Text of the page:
The state and federal plan to ban exports of recyclable material could lead to a boom for Wagga's industrial and manufacturing sector, according to the council.
Decisions by countries such as China and Indonesia to halt Australian imports of used plastic and paper has prompted the Council of Australian Governments to search for a domestic solution.
Wagga council city strategy manager Tristan Kell said any ban on exports would improve the chances of establishing a processor in the region to turn used plastic, paper or glass into raw materials.
"What we'd hope to see (at the Bomen industrial area) is something that turns recycling that can be used to create things that add value to the region's economy," he said.
Mr Kell pointed to battery manufacturing as an industry that used innovation to allow "99.7 per cent" of materials from used car batteries to be recycled.
"We already see recycling in Bomen with lead and oil but to really maximise the 'full circle economy' we'll need to get better and learn how to use what we have previously been shipping off to add value," he said.
"It's something we are really exploring during the development of the special activation precinct."
The precinct is a state government initiative for an accelerated industrial planning zone at Bomen.
However, NSW Business Chamber Murray-Riverina manager Andrew Cottrill warned that a recycling exports ban could push up costs for all businesses.
"We are concerned for businesses, particularly in regional and rural areas, as waste disposal is a major cost," Mr Cottrill said.
"In the current environment, many councils are passing the costs on to businesses and we need a solution to the escalating cost issue.
"We would urge government to engage with industry to ensure a timely, effective and environmentally sound recycling process."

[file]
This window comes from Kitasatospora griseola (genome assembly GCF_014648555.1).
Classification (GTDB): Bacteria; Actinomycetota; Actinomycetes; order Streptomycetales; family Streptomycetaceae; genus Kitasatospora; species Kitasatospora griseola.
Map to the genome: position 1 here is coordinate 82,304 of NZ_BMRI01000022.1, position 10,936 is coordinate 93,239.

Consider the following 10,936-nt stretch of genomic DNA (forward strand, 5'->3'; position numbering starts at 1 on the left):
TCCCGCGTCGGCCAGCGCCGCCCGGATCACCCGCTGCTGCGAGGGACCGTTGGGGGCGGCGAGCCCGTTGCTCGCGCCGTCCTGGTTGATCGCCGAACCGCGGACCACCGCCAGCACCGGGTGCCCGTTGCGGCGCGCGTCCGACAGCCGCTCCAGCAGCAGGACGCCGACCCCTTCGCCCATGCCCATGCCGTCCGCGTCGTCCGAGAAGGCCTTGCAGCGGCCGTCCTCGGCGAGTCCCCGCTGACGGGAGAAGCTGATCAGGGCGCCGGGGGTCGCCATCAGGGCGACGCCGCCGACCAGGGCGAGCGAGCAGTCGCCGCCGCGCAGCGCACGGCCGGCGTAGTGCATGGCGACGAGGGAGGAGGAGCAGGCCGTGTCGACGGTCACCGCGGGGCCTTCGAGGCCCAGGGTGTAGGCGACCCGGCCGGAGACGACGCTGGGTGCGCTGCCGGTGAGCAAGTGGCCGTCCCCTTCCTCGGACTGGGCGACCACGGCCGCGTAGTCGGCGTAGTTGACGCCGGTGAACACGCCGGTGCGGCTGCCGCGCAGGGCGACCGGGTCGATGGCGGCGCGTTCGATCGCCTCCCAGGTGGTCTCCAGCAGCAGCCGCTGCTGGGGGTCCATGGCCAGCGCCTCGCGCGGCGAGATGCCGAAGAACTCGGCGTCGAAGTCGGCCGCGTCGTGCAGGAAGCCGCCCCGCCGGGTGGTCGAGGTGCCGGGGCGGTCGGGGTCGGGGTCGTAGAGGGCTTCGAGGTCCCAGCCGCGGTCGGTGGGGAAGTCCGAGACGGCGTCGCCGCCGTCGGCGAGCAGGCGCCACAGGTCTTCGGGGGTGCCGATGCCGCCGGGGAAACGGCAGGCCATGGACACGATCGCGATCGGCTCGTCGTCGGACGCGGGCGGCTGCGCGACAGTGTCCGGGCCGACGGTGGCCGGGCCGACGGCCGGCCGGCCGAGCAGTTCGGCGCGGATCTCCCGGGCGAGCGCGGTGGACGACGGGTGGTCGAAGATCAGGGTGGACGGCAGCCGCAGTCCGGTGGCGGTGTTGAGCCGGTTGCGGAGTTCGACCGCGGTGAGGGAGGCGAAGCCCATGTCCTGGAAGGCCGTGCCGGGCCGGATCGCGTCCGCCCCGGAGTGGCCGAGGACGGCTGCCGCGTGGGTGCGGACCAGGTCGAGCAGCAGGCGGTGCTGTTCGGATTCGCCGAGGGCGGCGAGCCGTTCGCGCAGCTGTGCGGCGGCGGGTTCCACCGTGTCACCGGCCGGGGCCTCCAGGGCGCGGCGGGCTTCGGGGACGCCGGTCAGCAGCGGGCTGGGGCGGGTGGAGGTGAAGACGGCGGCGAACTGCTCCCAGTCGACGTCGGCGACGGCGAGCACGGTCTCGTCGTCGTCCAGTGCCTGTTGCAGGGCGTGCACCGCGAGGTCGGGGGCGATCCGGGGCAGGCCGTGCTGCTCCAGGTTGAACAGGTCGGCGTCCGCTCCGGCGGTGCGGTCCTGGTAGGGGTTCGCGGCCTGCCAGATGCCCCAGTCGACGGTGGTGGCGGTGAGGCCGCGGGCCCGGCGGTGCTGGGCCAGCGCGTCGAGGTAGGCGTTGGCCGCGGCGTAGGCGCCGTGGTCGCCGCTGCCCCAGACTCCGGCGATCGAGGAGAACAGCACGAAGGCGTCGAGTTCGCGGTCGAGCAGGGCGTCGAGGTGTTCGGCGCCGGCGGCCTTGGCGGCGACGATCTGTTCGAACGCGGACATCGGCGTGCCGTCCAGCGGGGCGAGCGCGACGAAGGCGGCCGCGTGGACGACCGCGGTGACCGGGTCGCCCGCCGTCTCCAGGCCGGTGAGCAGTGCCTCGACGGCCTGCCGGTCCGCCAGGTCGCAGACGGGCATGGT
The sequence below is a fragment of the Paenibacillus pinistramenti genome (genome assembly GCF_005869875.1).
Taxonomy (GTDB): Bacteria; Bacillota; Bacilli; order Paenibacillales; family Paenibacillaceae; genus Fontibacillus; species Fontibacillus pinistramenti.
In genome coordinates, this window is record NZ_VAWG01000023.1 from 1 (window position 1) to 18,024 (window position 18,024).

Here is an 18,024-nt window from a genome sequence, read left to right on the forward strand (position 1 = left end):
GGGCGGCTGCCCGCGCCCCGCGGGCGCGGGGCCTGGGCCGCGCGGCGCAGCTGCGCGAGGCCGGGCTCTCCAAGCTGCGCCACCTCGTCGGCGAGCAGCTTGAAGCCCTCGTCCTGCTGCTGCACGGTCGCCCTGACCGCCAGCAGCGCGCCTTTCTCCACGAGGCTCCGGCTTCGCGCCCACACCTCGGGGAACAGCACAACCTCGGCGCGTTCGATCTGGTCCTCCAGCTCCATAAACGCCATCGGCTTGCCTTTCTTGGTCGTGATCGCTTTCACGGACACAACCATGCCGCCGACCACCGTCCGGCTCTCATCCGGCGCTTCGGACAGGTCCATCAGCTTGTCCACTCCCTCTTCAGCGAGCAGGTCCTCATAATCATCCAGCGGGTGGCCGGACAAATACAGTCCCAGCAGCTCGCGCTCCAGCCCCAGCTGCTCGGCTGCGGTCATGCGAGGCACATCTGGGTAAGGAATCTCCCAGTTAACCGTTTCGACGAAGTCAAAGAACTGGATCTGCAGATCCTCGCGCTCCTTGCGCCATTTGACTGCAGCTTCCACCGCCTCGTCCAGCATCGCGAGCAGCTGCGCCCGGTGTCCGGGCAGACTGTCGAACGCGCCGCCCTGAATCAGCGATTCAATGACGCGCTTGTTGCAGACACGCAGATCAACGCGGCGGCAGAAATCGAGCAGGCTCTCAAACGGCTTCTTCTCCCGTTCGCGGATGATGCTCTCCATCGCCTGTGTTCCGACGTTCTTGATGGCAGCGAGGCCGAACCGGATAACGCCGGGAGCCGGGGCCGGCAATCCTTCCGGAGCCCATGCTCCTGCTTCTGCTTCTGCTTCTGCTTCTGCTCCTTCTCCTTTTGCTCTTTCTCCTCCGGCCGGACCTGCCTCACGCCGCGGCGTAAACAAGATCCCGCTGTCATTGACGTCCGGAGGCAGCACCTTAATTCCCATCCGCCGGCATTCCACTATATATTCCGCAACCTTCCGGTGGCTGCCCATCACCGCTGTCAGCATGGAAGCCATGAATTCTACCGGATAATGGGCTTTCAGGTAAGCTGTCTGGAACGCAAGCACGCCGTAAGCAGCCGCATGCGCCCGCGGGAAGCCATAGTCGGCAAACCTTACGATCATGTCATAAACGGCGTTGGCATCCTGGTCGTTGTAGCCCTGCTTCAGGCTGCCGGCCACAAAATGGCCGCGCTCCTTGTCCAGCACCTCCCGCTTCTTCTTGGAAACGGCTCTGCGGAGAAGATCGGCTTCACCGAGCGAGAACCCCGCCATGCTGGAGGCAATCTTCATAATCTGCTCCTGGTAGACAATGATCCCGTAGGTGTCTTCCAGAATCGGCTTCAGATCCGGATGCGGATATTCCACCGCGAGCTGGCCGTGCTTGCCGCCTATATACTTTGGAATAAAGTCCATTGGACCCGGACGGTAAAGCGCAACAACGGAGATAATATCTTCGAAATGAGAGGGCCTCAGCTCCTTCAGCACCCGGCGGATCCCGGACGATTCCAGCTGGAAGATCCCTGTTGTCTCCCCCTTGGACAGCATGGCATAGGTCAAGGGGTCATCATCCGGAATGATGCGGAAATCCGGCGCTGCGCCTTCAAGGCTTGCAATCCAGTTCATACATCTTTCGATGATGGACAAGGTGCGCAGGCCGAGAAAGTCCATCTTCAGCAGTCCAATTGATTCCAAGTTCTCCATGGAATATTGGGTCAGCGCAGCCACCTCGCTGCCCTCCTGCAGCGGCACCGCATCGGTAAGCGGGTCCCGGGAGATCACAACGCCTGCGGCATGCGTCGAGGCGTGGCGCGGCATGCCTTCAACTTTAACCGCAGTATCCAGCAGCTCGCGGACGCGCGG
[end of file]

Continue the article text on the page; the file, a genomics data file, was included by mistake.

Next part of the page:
Mr Cottrill said establishing regional recycling processors could be part of the solution.
"It would be great, if it provides jobs and is an environmentally sound option," he said.
If a processing plant were built at Wagga, the availability of raw materials could also encourage greater investment of manufacturing in the Bomen industrial zone.
"That's what we want, that's a full circle economy and leads to other opportunities that other businesses can build on," Mr Kell said.
"Plastic recycling can provide the packaging and the bottling for food processing, and saves costs as everything is in the same precinct."
Mr Kell said Wagga's current and future freight connections could make it a collection point to process the region's recycling.
Australia's recycling industry is mostly limited to collection and sorting, with a majority of materials exported for industrial processing in other nations.
High labour costs, collapsing prices and import bans in Asia have encouraged some operators in capital cities to stockpile recyclable materials in warehouses.
Kurrajong Recyclers, which has the contract to collect recycling in Wagga City Council, has previously said China's import ban had a financial impact, with the disability employer having to pay for extra disposal.
The August 9 COAG meeting produced an agreement that "Australia should establish a timetable to ban the export of waste plastic, paper, glass and tyres, while building Australia's capacity to generate high value recycled commodities and associated demand".
State and federal political leaders have now asked their ministers work on a timetable to "maximise the capability of our waste management and recycling sector to...convert and recover waste".